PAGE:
Around the Web
➡️ White House Appointments: The White House announced the appointments of Abba Cohen, Yair Robinson and Joseph Douek to the Commission for the Preservation of America’s Heritage Abroad.
⚖️ Trump Charges: Security experts told Reuters that former President Donald Trump lacked the legal authority to declassify a document related to nuclear weapons that he has been accused of possessing.
📄 Pushing IHRA: Sens. Rick Scott (R-FL), Eric Schmitt (R-MO), Mike Rounds (R-SD), Bill Hagerty (R-TN) and Marsha Blackburn (R-TN) introduced a resolution urging governments’ “exclusive use of the [International Holocaust Remembrance Alliance] working definition of antisemitism.”
🧑⚖️ Guilty Verdict: Robert Bowers was convicted on all 63 counts related to the deadly 2018 attack at the Tree of Life synagogue in Pittsburgh; the jury will now deliberate whether he will face the death penalty or life in prison.
📱 Insta Antisemitism: The FBI arrested a 19-year-old Michigan man for making threats over Instagram to commit antisemitic attacks.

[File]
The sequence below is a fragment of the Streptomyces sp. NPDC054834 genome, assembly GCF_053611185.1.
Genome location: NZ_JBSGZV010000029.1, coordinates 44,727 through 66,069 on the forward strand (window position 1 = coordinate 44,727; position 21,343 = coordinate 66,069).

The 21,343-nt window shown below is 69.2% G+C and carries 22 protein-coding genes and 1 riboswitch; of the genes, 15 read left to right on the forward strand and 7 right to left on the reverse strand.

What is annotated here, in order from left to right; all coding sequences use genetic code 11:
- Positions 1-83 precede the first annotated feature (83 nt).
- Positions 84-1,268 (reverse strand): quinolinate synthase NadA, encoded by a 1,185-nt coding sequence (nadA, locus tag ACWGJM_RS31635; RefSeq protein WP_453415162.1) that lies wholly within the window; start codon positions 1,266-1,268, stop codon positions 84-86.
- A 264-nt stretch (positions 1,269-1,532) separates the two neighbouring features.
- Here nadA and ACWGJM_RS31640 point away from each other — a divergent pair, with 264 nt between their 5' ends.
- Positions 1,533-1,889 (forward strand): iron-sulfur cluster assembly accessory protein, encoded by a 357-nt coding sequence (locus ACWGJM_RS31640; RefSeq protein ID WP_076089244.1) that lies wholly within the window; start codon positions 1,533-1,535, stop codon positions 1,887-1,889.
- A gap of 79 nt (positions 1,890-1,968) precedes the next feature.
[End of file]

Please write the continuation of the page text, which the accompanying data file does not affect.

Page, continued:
🎧 Podcast Past: An official in the Boston-area Suffolk County District Attorney’s office who has praised Louis Farrakhan was placed on leave after the discovery of past antisemitic statements made on a podcast.
🧢 Mash Merch: Chicago Cubs first baseman Matt Mervis is selling regalia with his nickname written in Hebrew, with proceeds going to benefit the Israel Association of Baseball.
⚾ Big Leagues: Team Israel’s Spencer Horwitz was added to the Toronto Blue Jays active roster for the first time since joining the franchise in 2019.
⚽ Messi’s Millions: The New York Timeslooks at a multimillion-dollar contract between Lionel Messi and Saudi Arabia’s tourism authority.
🏡 On the Market: Tinder co-founder Sean Rad is selling his Los Angeles home for $32 million.
👋 Stepping Down: The executive director of San Francisco’s Contemporary Jewish Museum will step down after nearly two years in the role.